Tech in Asia: News Of The Week [November 23, 2012]


techinasia news of the week

We have lots of things to be thankful for this week. If you had yourself a nice turkey dinner, you can be thankful for that. If you were Baidu this week and raised boatloads of money, you can probably be thankful for that too. And most of all, if your company is not RIM, you can certainly be thankful for that as well.

Here are some of our top stories from this week. You’re welcome.

Steven’s pick: Baidu Raises $1.5 Billion in Bonds Issue, Now Has a Fistful of Dollars for Overseas Acquisitions

China’s biggest search engine unveiled the full extent of its dollar bonds issue this week, which sees Baidu raising $1.5 billion in the public notes offering. With all those US dollars, there’s the strong likelihood that much of it will be used for growth in overseas markets. Baidu is active already in Vietnam, Thailand, Egypt, and Brazil – and that list looks set to grow. Here’s some speculation on what sectors it might look at.

Charlie’s pick: Toxic Roots: The Challenge of China’s Tech Expansion

We talk a lot about Chinese companies looking to expand overseas, but there are big obstacles for any company from China looking to do well abroad. This article should be required reading for anyone who talks about how China will one day dominate the global tech industry.

Willis’ pick: Why Aren’t Indonesian Devs Building More Games on Blackberry?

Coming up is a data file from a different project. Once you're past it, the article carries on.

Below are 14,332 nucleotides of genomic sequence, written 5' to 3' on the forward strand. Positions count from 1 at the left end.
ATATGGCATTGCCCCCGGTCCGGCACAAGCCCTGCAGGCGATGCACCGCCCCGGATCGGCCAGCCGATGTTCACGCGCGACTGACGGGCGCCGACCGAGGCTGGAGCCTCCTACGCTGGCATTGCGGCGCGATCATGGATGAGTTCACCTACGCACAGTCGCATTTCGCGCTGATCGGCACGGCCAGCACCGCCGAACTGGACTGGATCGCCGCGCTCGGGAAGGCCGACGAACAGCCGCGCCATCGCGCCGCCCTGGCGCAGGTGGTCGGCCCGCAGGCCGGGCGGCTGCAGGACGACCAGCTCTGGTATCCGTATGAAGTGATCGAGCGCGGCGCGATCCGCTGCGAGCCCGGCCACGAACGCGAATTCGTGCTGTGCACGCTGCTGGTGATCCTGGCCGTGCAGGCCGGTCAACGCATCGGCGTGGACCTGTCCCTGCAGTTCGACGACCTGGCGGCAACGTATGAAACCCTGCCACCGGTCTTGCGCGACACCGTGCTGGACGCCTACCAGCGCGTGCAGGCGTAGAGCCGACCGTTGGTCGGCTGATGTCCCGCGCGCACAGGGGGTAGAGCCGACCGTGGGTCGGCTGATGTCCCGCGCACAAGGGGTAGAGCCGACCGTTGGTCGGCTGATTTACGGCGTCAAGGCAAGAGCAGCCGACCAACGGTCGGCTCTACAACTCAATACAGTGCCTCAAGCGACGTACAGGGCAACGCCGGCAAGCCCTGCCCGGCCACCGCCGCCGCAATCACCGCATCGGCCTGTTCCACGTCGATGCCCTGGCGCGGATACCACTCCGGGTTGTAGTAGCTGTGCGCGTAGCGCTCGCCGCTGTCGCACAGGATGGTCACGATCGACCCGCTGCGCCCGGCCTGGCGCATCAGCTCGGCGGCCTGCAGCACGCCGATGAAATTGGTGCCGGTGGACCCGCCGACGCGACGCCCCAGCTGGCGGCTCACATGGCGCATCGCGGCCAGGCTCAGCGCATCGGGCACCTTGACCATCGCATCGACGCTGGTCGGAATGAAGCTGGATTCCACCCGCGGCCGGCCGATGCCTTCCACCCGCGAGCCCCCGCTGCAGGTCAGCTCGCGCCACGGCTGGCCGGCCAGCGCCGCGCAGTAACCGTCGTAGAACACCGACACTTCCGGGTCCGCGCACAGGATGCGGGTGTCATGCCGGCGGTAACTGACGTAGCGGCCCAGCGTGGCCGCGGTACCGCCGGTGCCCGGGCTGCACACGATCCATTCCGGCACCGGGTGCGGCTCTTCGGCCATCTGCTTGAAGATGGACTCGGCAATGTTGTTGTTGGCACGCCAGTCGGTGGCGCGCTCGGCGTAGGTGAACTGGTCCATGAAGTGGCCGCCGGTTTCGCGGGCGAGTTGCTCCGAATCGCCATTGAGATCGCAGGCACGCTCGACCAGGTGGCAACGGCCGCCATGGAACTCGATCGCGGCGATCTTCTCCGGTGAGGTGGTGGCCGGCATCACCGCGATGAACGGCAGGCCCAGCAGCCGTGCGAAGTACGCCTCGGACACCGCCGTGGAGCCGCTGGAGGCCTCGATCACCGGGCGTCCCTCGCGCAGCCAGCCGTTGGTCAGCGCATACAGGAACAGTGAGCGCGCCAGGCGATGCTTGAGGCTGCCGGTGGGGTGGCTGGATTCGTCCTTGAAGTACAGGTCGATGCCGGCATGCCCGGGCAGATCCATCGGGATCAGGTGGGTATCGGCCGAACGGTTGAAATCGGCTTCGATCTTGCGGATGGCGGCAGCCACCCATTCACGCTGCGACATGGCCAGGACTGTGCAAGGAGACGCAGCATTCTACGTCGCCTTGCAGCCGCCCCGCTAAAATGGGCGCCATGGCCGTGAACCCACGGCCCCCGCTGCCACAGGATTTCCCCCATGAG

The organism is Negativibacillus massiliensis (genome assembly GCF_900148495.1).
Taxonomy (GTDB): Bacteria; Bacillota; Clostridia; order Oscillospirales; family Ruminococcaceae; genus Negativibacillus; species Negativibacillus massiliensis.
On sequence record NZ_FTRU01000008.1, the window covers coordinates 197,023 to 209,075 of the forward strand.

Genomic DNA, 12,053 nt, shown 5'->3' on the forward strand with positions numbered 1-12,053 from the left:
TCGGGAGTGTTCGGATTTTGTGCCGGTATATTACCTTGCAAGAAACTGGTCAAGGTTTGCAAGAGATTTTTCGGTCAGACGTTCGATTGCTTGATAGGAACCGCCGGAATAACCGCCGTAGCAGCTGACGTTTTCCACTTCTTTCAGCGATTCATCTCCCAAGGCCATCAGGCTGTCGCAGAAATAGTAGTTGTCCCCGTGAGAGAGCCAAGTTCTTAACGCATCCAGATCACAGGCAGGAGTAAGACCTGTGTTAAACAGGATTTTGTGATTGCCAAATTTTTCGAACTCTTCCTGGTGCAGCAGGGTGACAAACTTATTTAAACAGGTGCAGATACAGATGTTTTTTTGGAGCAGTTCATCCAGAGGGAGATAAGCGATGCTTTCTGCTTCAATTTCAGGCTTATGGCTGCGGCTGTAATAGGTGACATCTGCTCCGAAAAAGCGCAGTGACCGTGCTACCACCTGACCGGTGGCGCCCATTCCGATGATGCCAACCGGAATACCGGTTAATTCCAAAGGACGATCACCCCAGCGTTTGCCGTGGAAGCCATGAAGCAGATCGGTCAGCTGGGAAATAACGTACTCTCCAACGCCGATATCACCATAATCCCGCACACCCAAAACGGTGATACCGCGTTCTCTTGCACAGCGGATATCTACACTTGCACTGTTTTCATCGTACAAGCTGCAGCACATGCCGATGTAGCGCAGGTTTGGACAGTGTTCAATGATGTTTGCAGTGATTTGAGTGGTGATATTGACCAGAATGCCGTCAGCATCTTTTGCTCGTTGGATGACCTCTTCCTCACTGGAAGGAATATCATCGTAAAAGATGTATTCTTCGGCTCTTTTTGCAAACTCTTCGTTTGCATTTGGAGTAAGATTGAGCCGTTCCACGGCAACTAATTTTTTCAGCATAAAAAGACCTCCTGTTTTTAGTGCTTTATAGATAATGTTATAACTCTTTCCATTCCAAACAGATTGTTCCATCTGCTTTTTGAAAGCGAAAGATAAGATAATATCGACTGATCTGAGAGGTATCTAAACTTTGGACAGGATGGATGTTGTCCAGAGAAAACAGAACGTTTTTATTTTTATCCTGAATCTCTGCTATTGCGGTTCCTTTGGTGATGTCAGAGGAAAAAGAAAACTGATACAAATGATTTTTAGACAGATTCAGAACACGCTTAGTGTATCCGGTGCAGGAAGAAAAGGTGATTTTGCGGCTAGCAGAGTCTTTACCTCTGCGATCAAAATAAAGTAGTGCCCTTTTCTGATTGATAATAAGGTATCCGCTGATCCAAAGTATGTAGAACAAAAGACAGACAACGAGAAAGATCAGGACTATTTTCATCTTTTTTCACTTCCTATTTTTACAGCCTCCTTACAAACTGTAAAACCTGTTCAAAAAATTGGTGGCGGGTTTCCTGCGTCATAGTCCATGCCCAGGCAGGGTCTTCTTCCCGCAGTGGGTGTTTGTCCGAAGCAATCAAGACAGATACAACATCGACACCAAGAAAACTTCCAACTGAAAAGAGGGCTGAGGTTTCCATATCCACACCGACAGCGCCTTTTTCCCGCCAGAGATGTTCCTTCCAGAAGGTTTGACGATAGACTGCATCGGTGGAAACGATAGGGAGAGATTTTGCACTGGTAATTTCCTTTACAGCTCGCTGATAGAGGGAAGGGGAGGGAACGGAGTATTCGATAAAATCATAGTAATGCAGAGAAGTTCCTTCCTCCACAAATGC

Enricko did a fascinating piece this week, interviewing local developers to find out what they thought about developing for BlackBerry. The sentiment doesn’t seem too positive, as developers are hesitant to build apps for the platform. You know you’re in trouble when developers’ confidence is shaken in this way.

Enricko’s pick: RIM Offers Free Calling Over Wifi

It’s good to see that RIM is trying to fight its way back up with free calling over wifi and the new Blackberry 10. But will buyers be able to patiently wait for new handsets with annual Christmas sales coming up?

Rick’s pick: Cookpad Invests in Japanese Social Finance Service ‘Zaim’

I’m going out on a limb here. But I really like this service a lot, and I think it has the potential to go places. It’s a dead simple application. It’s super useful, and it has a smart founder. And unlike many Japanese startups, it doesn’t have a crappy name. Stay tuned for the web version which should be coming soon.

(And yes, we're serious about ethics and transparency. More information here.)

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